Published October 14, 2010
Corporations are waging a battle for your eyeballs in Cambridge. At least that’s what a citizens group called Save Our Skyline would have us believe.
In September, the Cambridge City Council approved, 6-3, a controversial zoning change that would allow companies to build taller, lighted signs atop their buildings.
On Friday morning, the group will drop off a petition with “ample” signatures that would force the council to reconsider. The group says the ordinance would lead to a “proliferation of unwanted corporate signs along the Charles River and throughout the city.”
A Cambridge Chronicle editorial published today says the issue is not so cut-and-dried, however. Save Our Skyline is not a grassroots organization, the editorial says, but a PR campaign funded by a millionaire CEO with a beef.
InterSystems CEO Phillip Ragon shares the business complex at One Memorial Drive with Microsoft, and Ragon says Microsoft wants to put a sign on top of the building. From the Chronicle editorial:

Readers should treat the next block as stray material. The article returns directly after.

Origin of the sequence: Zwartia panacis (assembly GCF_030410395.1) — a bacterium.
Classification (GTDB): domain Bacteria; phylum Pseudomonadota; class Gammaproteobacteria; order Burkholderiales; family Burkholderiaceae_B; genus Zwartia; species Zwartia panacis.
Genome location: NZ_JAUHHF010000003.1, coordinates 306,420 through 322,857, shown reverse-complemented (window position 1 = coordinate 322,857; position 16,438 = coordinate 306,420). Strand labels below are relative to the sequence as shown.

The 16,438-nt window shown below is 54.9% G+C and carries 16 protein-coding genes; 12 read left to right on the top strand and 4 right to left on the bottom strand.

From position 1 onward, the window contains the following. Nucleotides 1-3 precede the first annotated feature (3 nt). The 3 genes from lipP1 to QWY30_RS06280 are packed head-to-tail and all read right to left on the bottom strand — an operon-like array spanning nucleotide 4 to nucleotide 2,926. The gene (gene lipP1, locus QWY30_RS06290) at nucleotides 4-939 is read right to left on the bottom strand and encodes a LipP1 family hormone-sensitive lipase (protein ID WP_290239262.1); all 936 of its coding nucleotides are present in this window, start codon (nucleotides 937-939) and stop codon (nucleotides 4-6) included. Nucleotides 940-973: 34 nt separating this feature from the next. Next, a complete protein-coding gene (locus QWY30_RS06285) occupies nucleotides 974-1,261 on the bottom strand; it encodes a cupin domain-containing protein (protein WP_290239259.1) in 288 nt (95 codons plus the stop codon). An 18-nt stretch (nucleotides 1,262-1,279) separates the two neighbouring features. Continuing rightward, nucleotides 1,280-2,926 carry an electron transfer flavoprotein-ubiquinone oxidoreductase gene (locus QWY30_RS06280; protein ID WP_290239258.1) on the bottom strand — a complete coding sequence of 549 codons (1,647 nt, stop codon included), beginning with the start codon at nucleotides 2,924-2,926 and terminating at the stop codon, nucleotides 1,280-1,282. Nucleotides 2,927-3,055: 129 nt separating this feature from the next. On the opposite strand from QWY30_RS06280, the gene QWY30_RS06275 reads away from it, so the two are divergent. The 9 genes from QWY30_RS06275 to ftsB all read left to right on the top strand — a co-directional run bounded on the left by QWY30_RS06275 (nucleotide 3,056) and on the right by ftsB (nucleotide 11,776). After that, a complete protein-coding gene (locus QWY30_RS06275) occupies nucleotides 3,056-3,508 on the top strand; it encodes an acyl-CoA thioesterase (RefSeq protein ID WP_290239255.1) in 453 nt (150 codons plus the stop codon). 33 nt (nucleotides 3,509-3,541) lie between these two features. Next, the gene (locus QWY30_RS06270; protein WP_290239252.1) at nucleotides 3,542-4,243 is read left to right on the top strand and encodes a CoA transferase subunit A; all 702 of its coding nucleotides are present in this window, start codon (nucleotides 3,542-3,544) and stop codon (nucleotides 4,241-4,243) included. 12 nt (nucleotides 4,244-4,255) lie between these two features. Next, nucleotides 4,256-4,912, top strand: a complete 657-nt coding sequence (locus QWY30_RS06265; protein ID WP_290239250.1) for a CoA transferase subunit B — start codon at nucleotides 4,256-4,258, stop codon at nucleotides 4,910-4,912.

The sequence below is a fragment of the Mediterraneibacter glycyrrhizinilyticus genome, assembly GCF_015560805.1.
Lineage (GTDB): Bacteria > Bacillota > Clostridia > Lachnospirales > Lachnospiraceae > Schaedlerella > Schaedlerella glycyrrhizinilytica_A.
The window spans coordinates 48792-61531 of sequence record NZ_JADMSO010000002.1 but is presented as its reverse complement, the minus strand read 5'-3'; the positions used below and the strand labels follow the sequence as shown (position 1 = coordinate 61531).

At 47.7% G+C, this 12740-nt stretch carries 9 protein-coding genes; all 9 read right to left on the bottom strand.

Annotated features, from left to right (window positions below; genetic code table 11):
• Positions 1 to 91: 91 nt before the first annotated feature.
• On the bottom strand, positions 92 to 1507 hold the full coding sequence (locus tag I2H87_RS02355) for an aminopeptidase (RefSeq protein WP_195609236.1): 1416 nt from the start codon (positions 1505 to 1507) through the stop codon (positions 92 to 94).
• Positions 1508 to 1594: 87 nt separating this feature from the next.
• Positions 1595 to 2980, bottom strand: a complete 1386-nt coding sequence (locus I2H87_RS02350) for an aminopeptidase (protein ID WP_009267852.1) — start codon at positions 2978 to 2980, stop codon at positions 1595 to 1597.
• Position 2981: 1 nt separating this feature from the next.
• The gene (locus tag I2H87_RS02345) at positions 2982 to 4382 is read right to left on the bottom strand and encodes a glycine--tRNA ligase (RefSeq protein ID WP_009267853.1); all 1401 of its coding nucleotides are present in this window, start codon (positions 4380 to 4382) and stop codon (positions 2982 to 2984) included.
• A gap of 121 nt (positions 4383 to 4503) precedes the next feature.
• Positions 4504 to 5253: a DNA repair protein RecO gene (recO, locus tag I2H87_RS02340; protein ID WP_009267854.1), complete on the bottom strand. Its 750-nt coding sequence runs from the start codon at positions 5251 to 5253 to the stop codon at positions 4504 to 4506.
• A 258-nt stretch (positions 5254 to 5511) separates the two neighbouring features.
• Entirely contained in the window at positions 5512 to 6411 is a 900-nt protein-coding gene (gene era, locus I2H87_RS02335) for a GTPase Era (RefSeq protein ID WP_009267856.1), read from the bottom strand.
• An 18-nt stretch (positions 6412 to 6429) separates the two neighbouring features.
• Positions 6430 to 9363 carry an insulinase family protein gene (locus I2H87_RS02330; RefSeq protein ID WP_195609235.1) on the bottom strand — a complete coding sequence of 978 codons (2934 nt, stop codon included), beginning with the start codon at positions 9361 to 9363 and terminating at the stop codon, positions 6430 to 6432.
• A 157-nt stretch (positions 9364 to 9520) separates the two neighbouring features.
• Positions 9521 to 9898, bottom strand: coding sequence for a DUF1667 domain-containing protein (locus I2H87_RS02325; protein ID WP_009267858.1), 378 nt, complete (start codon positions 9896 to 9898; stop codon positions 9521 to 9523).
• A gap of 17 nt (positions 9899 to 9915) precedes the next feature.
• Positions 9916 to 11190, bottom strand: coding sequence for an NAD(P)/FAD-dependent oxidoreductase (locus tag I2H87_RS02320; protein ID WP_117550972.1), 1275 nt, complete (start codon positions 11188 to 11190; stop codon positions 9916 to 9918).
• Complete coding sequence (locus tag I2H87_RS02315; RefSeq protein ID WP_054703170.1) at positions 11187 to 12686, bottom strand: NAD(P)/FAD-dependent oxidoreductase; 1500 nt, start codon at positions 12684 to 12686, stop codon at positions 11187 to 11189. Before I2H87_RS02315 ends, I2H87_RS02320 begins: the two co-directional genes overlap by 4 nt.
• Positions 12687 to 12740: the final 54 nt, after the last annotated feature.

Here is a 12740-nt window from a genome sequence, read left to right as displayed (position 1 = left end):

The truth about the new sign ordinance, which passed the Council 6-3 recently, is that it would make the process more efficient for putting larger, illuminated (not neon) signs on tall, non-residential buildings in Kendall Square and west of Alewife Brook Parkway. These are two big centers of economic activity and the signs will help to brand the areas as such. Before, the process for approving large signs was uneven at best. The new ordinance is also more stringent: many of the signs that you see in Kendall today wouldn’t be allowable.
On its FAQ page, Save Our Skyline directly refutes claims that the law would “tighten” signage rules. “Only a politician could say that with a straight face. To the contrary, the amendment loosens the rules,” the website says.
It’s all so very Cambridge.